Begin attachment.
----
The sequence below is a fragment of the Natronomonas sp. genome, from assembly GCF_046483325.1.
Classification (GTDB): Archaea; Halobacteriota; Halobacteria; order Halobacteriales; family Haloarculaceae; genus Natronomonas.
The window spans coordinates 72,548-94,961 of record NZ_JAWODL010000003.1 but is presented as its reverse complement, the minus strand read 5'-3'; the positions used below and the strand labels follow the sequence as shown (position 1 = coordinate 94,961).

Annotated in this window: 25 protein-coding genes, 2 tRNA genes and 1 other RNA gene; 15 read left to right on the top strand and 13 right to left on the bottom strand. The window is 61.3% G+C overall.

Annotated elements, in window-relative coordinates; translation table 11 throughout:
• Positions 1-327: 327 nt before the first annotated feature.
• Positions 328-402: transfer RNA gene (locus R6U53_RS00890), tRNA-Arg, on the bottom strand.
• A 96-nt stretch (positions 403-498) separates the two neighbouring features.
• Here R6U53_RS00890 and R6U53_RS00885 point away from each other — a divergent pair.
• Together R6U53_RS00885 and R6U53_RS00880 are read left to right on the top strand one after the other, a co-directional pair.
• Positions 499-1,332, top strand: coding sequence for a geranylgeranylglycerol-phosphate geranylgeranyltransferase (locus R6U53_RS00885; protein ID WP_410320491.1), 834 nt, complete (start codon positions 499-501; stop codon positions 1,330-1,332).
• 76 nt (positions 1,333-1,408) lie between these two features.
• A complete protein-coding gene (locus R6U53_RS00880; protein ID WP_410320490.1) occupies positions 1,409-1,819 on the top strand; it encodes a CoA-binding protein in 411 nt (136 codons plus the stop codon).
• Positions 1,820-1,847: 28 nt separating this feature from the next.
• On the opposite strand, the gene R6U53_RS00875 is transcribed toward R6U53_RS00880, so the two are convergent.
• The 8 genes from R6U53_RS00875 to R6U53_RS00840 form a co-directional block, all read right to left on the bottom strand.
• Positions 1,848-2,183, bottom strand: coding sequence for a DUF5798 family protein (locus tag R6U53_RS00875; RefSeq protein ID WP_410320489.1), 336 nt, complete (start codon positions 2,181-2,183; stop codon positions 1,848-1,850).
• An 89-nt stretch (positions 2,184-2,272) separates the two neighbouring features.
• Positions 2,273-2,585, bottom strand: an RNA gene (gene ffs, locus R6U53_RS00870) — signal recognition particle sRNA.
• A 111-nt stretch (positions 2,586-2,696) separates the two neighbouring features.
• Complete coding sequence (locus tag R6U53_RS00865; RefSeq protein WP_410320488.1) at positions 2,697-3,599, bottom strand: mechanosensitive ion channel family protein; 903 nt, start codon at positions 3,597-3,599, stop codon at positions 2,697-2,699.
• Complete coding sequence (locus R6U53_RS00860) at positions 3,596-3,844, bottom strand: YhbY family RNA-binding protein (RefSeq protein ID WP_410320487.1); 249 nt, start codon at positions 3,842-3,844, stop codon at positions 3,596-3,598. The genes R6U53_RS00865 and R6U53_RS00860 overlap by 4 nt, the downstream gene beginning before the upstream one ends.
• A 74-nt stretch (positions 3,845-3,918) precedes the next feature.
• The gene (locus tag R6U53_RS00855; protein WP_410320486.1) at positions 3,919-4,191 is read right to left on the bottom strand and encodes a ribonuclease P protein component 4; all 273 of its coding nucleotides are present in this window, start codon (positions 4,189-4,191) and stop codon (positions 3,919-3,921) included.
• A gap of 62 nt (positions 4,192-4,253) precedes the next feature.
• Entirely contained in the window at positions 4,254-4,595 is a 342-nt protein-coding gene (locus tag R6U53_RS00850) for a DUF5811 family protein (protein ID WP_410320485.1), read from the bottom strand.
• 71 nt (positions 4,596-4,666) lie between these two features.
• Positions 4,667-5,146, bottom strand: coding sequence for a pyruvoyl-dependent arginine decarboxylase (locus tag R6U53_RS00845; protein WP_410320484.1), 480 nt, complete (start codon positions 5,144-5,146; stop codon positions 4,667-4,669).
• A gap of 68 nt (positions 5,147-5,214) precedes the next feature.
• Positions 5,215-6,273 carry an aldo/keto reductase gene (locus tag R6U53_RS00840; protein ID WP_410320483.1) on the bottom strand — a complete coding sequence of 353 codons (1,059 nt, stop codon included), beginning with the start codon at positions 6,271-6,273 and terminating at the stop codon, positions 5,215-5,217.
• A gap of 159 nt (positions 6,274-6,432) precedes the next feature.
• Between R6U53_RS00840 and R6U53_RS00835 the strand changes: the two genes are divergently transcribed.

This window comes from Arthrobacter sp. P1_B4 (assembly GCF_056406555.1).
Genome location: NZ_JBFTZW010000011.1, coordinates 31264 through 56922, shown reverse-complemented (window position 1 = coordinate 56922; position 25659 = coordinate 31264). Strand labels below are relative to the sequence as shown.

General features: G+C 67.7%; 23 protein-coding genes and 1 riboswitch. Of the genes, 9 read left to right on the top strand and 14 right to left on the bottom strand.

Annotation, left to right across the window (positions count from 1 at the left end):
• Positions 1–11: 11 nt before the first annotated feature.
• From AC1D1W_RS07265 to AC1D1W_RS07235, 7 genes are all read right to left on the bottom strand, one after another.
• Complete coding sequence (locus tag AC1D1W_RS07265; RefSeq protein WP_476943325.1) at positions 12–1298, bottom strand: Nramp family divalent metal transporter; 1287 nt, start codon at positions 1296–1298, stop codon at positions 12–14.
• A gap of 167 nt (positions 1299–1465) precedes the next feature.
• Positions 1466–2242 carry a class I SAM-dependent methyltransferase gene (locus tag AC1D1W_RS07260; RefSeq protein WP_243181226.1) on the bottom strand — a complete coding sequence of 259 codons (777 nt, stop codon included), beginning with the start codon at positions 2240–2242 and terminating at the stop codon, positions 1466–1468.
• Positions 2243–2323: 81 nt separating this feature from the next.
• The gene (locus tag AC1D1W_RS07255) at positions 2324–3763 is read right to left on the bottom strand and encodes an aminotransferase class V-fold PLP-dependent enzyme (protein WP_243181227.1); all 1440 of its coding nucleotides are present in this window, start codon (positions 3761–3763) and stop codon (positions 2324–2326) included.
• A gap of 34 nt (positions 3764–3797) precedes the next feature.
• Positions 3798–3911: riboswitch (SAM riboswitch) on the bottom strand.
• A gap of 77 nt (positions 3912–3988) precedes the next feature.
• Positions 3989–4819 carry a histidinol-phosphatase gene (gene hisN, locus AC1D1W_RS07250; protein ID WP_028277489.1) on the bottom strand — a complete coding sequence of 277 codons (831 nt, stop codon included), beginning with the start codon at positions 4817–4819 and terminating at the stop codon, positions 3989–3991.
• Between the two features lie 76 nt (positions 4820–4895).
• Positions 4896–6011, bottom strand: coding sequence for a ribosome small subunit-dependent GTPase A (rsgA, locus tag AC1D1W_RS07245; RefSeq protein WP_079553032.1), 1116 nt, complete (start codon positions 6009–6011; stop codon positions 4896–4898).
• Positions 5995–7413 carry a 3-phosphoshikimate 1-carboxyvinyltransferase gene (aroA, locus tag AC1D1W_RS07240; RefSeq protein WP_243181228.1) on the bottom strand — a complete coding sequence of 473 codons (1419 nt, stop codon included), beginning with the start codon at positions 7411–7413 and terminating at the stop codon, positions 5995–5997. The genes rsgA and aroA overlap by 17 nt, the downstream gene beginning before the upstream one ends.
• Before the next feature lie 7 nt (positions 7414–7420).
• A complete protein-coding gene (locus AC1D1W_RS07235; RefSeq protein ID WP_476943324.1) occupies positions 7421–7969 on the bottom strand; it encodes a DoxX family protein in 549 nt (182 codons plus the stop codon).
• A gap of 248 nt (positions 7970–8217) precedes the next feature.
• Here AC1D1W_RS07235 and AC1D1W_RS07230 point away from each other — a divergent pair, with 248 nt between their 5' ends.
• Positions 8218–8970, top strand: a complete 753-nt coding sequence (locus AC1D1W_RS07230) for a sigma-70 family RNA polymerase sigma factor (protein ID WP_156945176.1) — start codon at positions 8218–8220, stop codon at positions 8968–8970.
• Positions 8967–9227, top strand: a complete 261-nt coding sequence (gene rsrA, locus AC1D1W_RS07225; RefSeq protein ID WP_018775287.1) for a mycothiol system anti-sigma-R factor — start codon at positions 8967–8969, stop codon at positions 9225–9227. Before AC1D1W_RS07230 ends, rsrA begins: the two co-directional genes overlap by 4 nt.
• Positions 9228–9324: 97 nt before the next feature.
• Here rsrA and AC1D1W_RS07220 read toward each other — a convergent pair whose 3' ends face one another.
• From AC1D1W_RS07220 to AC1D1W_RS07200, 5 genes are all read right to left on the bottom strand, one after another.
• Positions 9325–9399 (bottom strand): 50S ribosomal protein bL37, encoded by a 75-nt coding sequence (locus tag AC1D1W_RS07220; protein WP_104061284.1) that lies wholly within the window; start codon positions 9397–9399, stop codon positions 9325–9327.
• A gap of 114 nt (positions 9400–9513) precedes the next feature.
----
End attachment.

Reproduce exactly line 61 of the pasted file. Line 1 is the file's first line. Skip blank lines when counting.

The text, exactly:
• A gap of 114 nt (positions 9400–9513) precedes the next feature.